Most of us are just getting to know Cardinal Bergoglio, the man who is now Pope Francis. Anyone with access to the Interwebs can now be an “expert” after a few searches.
As I learn more about Bergoglio, I’m struck by his simplicity and humility, as are many others. His sincere and prayerful countenance when he first greeted the world yesterday made a strong impression.
We don’t know much about how he ran the chancellory in Buenos Aires, but we do know that he lived a simple life and practiced evangelization in a concrete and tangible way: by hitting the pavement. We’ve been tossing about the term “new evangelization” for many years, but it hasn’t been clearly defined. In many cases, it has been a source of encouragement for more writings and more conferences. All well and good, but what does it mean, what does it look like, and how do we engage in it? Cardinal Bergoglio seems to have given a profound witness in the way in which he lived his life as Archbishop with the people. In the truly Catholic tradition, he didn’t wait for his flock to come to him. He went to his flock, serving the poor and needy himself. He practiced and encouraged his priest to do likewise what we call shoe leather evangelization.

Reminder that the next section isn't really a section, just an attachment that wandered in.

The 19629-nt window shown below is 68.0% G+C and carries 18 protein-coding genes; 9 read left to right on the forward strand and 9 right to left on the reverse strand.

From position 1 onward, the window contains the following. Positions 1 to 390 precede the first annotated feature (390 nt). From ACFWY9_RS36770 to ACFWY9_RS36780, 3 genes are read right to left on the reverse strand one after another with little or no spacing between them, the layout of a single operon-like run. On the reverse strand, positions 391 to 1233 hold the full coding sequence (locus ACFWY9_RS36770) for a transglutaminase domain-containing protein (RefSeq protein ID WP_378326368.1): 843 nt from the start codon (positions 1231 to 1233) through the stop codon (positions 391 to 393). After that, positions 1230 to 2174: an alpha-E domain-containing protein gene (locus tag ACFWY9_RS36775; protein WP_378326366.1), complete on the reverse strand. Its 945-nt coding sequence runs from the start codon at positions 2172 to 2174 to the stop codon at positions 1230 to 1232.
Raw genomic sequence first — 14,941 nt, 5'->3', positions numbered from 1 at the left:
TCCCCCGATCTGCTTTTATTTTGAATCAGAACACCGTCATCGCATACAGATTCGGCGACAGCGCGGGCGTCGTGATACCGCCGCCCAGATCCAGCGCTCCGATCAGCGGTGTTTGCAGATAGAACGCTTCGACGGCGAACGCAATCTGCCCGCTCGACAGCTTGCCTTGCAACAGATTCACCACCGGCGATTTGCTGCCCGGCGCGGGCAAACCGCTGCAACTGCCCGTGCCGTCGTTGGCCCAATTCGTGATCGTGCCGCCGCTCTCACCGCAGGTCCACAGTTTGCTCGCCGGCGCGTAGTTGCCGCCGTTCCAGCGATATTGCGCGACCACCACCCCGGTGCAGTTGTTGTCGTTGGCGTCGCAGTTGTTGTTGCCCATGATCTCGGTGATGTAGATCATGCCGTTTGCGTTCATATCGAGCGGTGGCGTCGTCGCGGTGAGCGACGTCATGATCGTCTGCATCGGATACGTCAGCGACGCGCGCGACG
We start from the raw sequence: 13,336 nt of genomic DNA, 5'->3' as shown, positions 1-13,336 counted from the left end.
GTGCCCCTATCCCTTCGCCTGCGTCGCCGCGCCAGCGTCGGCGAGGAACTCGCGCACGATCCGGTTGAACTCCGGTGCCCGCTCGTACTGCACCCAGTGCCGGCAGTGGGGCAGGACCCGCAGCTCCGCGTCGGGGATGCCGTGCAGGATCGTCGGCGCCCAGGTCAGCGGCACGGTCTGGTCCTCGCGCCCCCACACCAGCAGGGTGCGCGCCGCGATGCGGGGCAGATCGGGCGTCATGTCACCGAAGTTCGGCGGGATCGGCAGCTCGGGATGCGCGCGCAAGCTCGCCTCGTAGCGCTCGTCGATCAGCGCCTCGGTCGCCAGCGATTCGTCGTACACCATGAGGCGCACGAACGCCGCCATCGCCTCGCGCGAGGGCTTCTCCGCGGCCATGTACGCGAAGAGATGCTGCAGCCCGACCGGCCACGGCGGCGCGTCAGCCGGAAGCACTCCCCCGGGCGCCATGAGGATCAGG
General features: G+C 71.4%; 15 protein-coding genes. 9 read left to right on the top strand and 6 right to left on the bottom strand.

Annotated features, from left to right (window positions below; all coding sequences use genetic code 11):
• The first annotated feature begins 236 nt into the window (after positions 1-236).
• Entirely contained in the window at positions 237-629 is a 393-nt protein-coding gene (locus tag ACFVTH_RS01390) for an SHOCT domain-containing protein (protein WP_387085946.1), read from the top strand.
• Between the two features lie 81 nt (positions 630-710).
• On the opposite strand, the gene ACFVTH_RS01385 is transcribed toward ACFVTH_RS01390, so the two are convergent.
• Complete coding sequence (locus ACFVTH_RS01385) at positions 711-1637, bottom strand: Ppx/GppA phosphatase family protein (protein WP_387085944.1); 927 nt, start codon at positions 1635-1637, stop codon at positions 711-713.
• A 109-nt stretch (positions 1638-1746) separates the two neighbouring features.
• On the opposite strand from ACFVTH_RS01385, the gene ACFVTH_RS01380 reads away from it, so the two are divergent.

For a long time, we’ve known that local works better. And evangelization is no different. People come to the faith because of a personal encounter, typically with an individual, but ultimately with Christ. Doctrine is important, but it means nothing if it is not lived.
Last month I gave a talk for the Plenary Assembly of the Pontifical Council for Culture. Based on interviews I conducted with people who run successful catechesis programs for youth as well as my own experience of encountering substantial faith filled communities on secular university campuses across the country, I identified three components to every successful program:
The response of the cardinals and bishops at the meeting was quite moving. They understood this better than I. The second and thirds steps have to happen concomitantly. But the first step paves the way and sustains the journey.
Maybe it was their understanding of this very basic component absolutely essential for evangelization that was part of what led them to choose Cardinal Bergoglio as our new pope. I don’t know. No one outside the conclave knows, not even those who hint at insider information whether from this conclave or the one in 2005.
But my inclination is that Francis, like his various namesakes, will be encouraging an evangelization that involves meeting people where they’re at (not unlike Christ himself) and witnessing the faith in very small, personal ways. Once we start that, we just might see the springtime that John Paul II foretold.